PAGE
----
Monday, October 29, 2018

Lambda Expressions in VB.Net, an Overview


I have to say, lambda expressions are awesome.  

To be explicit a lambda expression is an anonymous method that is used to create delegates or expression tree types. Additionally, they can be passed as arguments or returned as the result of a function  Ideally, they should be short, highly explicit actions.  Additionally, the convenience factor of lambda over traditional delegates is that they can be worked with without giving the method an explicit name and with the code immediately inline where it is to be used.

I first stumbled across lambda expressions in relation to LINQ-to-SQL.  I was wanting to perform some logic on my returned dataset, and all the documentation pointed that lambda expressions were the only way to accomplish what I was wanting.  

The bad part is that at the time, while VB.Net supported lambda expressions there were very little documentation in relation to them. To the point that I just failed to grok them, and ultimately, just used a user function in SQL Server do the work I needed, and went on. What was probably worse, is that Microsoft didn't really show examples of VB.Net lambda expressions for the longest time.  Sure there was the explicit page for VB.Net lambda expressions, but all the sample codes, and the details on how to do the more arcane (and complicated) use cases  were still in C#.  Luckily, that's starting to change, but I still felt the need to build a more basic primer on them and their use in VB.Net.

First is the base declaration syntax.  As in standard methods, lambda expressions which return a result would use the FUNCTION declaration while ones which do not would use the SUB declaration.

Now, in C# you would get a lambda expression built like this:
n=> n.IsReleased

In that, n is the input parameter, and the function returns the IsReleased property of the input. The same logic in VB.Net would be written as:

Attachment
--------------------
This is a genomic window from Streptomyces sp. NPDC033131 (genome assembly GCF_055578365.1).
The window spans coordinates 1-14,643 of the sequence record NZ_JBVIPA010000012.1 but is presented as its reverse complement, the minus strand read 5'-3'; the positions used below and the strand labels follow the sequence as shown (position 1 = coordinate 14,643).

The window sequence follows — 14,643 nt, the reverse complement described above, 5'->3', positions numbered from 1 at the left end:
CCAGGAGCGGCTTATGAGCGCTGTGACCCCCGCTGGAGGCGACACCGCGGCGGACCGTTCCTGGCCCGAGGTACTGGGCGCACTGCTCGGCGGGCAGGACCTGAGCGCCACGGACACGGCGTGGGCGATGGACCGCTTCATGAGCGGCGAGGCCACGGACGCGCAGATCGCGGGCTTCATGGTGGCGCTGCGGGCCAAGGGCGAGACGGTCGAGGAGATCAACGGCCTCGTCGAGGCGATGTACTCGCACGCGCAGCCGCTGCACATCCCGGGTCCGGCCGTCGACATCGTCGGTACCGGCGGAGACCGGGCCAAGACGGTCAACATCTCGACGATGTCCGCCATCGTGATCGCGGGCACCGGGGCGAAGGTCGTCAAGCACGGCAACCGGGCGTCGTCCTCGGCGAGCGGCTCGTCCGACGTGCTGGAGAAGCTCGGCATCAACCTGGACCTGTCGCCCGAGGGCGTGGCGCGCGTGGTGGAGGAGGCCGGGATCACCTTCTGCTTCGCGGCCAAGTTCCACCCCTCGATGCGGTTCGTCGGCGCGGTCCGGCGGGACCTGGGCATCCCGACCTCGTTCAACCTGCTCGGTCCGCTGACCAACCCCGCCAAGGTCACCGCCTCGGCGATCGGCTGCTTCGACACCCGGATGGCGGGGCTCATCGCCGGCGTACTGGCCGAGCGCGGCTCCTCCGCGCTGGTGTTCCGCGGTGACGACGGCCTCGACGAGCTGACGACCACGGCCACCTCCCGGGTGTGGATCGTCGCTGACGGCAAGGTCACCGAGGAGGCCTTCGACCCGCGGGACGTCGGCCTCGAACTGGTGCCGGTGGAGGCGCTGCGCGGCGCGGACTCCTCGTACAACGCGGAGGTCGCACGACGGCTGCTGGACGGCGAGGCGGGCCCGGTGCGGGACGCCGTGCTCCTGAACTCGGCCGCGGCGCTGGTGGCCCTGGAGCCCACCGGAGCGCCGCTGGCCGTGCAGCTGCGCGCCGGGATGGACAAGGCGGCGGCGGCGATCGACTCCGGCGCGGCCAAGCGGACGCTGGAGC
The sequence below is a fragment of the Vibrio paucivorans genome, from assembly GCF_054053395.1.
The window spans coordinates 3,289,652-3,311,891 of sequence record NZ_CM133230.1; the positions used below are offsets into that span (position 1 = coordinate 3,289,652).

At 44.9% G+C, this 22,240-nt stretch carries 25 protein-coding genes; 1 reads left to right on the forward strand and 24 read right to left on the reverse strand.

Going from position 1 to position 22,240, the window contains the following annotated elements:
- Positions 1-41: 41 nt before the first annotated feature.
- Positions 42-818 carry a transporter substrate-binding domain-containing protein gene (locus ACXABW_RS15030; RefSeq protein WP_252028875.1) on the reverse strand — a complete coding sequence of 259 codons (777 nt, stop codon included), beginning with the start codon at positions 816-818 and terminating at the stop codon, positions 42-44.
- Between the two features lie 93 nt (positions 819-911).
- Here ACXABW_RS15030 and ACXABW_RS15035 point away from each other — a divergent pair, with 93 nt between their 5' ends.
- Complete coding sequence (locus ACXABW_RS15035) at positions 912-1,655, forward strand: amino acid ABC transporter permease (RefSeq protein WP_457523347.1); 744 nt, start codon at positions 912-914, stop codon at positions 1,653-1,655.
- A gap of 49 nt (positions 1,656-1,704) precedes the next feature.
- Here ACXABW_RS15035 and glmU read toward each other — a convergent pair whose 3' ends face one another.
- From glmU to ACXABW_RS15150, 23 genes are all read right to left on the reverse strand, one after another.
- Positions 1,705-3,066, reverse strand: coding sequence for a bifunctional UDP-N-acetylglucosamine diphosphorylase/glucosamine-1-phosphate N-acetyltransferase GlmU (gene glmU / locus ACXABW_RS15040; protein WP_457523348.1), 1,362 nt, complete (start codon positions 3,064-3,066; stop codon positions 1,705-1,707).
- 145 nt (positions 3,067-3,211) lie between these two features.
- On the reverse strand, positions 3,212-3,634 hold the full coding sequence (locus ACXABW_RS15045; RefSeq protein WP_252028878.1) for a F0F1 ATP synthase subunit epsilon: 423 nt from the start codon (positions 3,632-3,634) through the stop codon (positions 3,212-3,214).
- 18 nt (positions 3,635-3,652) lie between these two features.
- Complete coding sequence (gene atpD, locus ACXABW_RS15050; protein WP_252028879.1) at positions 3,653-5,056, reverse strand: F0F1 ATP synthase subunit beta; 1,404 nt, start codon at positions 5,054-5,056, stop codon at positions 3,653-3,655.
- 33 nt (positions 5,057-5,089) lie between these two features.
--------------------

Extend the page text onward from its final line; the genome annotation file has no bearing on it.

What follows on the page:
Function (movie) movie.IsReleased

As is typically the case the VB.Net code is more verbose, but that verbosity also provides a level of clarity which the C# expression lacks. But despite the difference in verbosity, the syntax is strikingly similar. In the C# code, you start with the input parameter which goes into the logic statement.  In the VB.Net code, you start with the function keyword, and its parameter goes into the logic statement.  The difference is in the declaration of the actual method.  In the C# you use the lambda operator, whereas in VB.Net you use the FUNCTION keyword. 

Another thing to consider is that lambda expressions are just a shorthand for anonymous methods.  Anonymous methods are just those methods without a name, rather they're assigned to a variable of delegate type.  In VB.Net an anonymous method would be written like:
dim IsMovieReleased = Function (m as MovieObject) as Boolean 
                                        Return m.IsReleased 
                                End Function 

Now, when the logic extends to more than one line, then we need to use the Function/End Function syntax. For example: 
Function(movie) 
        Console.Log(String.Format("Checked Released State for {0}", movie.Title))